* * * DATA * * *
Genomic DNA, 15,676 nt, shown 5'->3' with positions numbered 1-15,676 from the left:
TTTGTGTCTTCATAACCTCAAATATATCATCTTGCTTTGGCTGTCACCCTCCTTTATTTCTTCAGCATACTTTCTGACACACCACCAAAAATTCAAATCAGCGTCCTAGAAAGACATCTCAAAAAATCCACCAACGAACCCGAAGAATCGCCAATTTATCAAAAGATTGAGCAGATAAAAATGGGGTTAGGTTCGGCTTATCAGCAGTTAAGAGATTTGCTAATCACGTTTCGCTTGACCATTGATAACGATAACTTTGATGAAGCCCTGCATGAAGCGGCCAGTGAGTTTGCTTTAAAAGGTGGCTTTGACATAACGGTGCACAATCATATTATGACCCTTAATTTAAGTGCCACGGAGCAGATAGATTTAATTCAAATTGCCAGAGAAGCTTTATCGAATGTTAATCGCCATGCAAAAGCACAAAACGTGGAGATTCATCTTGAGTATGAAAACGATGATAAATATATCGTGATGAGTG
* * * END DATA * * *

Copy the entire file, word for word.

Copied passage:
Genomic DNA, 15,676 nt, shown 5'->3' with positions numbered 1-15,676 from the left:
TTTGTGTCTTCATAACCTCAAATATATCATCTTGCTTTGGCTGTCACCCTCCTTTATTTCTTCAGCATACTTTCTGACACACCACCAAAAATTCAAATCAGCGTCCTAGAAAGACATCTCAAAAAATCCACCAACGAACCCGAAGAATCGCCAATTTATCAAAAGATTGAGCAGATAAAAATGGGGTTAGGTTCGGCTTATCAGCAGTTAAGAGATTTGCTAATCACGTTTCGCTTGACCATTGATAACGATAACTTTGATGAAGCCCTGCATGAAGCGGCCAGTGAGTTTGCTTTAAAAGGTGGCTTTGACATAACGGTGCACAATCATATTATGACCCTTAATTTAAGTGCCACGGAGCAGATAGATTTAATTCAAATTGCCAGAGAAGCTTTATCGAATGTTAATCGCCATGCAAAAGCACAAAACGTGGAGATTCATCTTGAGTATGAAAACGATGATAAATATATCGTGATGAGTG